In November of 1977, Director Robert Eaton noticed a significant absence of choruses in the Northborough/Marlborough area dedicated to the performance of classical choral music. After discussion with a few musical friends, he decided to put out a call for interested singers to attend a rehearsal. The result was that in May 1978, twenty-eight singers presented in concert Mozart’s Requiem and Bach’s cantata Ein Feste Burg. Organ accompaniment was used and the concert was held at Trinity Episcopal Church in Shrewsbury.
At first the Mastersingers performed two concerts a year using organ and some soloists from within the ensemble. In 1980, the first “Messiah Sing” was presented, and this has continued as an annual tradition. In May 1981, the first concert with orchestra was presented utilizing local area instrumentalists at a very modest wage scale. In addition, the chorus collaborated with the Marlborough Symphony in a presentation of La Traviata. Other collaborations over the years have occurred with Symphony Pro Musica, Worcester Polytechnic Brass Ensemble, UMass Percussion Ensemble, Algonquin Regional High School Chorus, Westborough High School Chorus, and Eastern Connecticut Symphony.
AVM circa 1979
The 1983-84 season was the first three-concert season (two of which were with orchestra) in addition to the “Messiah Sing”. The 1999-2000 concert season saw orchestra with all three concerts. As the chorus of the Mastersingers grew in size and matured musically, professional soloists were retained and freelance musicians were used for the orchestra. Both decisions greatly enhanced the quality of the Mastersingers’ performances, but greatly increased the budget as well.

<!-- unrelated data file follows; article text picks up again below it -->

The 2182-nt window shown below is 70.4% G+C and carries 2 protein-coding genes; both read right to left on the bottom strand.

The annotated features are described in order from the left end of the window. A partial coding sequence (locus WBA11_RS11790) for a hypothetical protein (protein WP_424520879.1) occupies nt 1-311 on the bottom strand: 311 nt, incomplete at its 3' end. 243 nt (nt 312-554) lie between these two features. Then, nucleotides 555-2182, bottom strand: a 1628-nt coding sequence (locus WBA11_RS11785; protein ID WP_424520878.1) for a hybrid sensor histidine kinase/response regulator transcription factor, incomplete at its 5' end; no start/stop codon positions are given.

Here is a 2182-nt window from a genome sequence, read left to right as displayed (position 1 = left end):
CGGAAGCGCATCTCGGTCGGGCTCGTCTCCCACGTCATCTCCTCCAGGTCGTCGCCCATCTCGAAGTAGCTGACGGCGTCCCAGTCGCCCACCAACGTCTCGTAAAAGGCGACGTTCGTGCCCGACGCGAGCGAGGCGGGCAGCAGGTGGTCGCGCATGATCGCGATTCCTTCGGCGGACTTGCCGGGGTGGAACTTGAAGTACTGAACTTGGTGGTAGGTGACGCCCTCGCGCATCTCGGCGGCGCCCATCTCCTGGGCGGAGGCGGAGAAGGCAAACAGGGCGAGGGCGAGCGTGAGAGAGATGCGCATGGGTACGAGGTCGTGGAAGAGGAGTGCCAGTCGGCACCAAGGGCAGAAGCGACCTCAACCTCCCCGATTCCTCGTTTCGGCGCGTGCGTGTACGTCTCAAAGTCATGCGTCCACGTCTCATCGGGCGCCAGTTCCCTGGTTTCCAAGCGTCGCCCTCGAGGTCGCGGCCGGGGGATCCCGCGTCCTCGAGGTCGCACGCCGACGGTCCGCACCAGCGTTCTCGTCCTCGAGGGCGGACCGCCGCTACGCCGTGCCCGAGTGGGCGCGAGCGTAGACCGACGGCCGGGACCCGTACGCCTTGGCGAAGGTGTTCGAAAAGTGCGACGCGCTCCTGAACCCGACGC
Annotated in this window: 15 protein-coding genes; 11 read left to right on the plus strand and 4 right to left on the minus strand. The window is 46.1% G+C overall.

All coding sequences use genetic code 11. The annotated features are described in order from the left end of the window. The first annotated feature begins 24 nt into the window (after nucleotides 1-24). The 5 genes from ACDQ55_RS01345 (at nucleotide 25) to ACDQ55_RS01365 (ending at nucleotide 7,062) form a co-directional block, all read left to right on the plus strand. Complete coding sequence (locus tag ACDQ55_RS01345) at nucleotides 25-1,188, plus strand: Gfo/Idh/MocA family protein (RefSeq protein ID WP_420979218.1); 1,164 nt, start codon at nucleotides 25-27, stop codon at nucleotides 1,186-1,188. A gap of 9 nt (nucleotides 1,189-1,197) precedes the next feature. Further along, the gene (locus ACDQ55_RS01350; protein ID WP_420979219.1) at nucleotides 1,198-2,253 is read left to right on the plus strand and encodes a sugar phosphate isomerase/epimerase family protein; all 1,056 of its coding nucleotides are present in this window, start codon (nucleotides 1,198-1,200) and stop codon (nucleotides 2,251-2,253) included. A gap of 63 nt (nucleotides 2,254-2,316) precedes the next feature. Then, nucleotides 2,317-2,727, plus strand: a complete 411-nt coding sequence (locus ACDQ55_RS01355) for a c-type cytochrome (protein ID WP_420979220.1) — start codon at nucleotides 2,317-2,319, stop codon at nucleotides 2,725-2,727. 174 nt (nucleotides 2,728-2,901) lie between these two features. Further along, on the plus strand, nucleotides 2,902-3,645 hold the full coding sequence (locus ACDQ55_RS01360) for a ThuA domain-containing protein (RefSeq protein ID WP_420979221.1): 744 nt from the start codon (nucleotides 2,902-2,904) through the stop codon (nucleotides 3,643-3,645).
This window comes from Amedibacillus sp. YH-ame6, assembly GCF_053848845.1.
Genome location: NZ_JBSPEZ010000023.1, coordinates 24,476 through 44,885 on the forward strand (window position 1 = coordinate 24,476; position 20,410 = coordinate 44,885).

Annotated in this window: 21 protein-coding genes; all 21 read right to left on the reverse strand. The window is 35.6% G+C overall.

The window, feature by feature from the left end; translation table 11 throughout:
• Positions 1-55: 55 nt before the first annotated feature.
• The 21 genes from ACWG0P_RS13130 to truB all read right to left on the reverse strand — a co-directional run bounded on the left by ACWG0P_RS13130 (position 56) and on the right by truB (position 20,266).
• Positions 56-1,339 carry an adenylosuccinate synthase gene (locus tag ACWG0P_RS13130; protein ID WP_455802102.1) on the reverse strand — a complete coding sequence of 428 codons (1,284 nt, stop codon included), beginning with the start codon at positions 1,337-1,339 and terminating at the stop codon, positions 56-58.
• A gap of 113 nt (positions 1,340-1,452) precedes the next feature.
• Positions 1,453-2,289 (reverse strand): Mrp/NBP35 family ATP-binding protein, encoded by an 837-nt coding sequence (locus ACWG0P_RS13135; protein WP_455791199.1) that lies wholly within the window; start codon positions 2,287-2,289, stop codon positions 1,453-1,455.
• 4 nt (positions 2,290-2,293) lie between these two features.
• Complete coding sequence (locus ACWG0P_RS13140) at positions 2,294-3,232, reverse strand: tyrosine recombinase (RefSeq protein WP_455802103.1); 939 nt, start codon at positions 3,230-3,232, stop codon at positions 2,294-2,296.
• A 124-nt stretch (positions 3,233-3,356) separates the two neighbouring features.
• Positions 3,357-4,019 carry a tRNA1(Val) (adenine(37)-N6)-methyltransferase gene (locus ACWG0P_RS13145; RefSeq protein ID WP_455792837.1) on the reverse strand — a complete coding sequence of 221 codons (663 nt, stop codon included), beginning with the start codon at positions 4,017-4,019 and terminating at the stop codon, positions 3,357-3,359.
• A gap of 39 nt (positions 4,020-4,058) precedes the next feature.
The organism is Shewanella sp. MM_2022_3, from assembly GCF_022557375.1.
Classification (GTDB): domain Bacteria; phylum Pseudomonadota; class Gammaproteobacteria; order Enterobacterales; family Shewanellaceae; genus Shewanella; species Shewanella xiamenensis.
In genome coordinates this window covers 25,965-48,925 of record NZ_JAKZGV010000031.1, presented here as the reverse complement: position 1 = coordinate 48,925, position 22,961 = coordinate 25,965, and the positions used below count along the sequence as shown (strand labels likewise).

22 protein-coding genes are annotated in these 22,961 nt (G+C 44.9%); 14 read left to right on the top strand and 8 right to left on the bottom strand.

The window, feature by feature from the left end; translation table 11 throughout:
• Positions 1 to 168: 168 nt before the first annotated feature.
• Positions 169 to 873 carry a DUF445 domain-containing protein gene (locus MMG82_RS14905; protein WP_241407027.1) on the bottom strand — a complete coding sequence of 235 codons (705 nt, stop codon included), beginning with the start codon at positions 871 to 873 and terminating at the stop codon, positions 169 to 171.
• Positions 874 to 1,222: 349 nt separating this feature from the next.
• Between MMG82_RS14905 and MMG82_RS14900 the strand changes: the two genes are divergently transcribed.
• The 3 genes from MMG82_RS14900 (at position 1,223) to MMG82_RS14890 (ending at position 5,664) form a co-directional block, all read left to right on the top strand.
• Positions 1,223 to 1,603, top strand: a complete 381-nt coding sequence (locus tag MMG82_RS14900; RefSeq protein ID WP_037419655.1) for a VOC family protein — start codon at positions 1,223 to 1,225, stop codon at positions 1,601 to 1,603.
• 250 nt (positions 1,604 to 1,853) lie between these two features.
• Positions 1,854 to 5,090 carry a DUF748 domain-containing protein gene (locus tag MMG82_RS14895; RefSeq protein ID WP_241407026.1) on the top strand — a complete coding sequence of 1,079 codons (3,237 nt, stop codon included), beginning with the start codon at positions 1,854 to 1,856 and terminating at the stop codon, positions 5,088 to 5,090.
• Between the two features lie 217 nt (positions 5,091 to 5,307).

The Assabet Valley Mastersingers has been noted for the diversity of its programming. It was recognized by the Alfred Nash Patterson Foundation for concerts that have included contemporary and lesser-known choral masterworks as well as the major choral classics. In March 1996, the Mastersingers commissioned and premiered a major choral work for chorus and orchestra by Gwyneth Walker, River Songs. For the twentieth anniversary concert, the Mastersingers commissioned and performed A Song for St. Cecilia by Clifton Noble, Jr. In March of 2006 AVM premiered still another commission–that of Massachusetts resident Pamela Marshall. Her Weaving the World is a delightfully imaginative paean to the natural world, which nonetheless acknowledges hidden harsh and troubling forces. The program, titled ‘Three New England Women of Song’, featured a pre-concert panel discussion with Marshall, joined by composer Gwyneth Walker, and a stand-in for Amy Beach.
AVM in 2000
Beginning with the May 2018 40th anniversary concert, the Assabet Valley Mastersingers will begin a year-long celebration which will include past commissioned works and culminate with the premiere of a new composition being created for AVM by Cynthia Lee Wong–The Emperor’s New Clothes. Now a faculty member of the School of Music of University of Nevada, Ms. Wong has many commissions with prestigious symphonies to her credit; she also has a local connection as a former student of AVM’s founder and Artistic Director Dr. Robert Eaton, at Algonquin Regional High School.
The positive influence of the AVM’s first forty years may be judged by the substantial size of audiences at some recent concerts. Especially high turnout was noted for Voices of Light in 2013; Annelies in 2015; and the 2015 concert including the Mozart Requiem, when the venue was filled to capacity. Audiences are drawn from between 20 to 25 towns in Central MA and frequently include listeners from closer to Boston, as well as from other New England states. Another positive influence must surely be the benefit derived by the 75 or so chorus members, who have widely praised the remarkable experience the AVM and its gifted Artistic Director provide: educational challenge, personal growth in skill, and the joy of collaboration in presenting many inspired and successful concerts.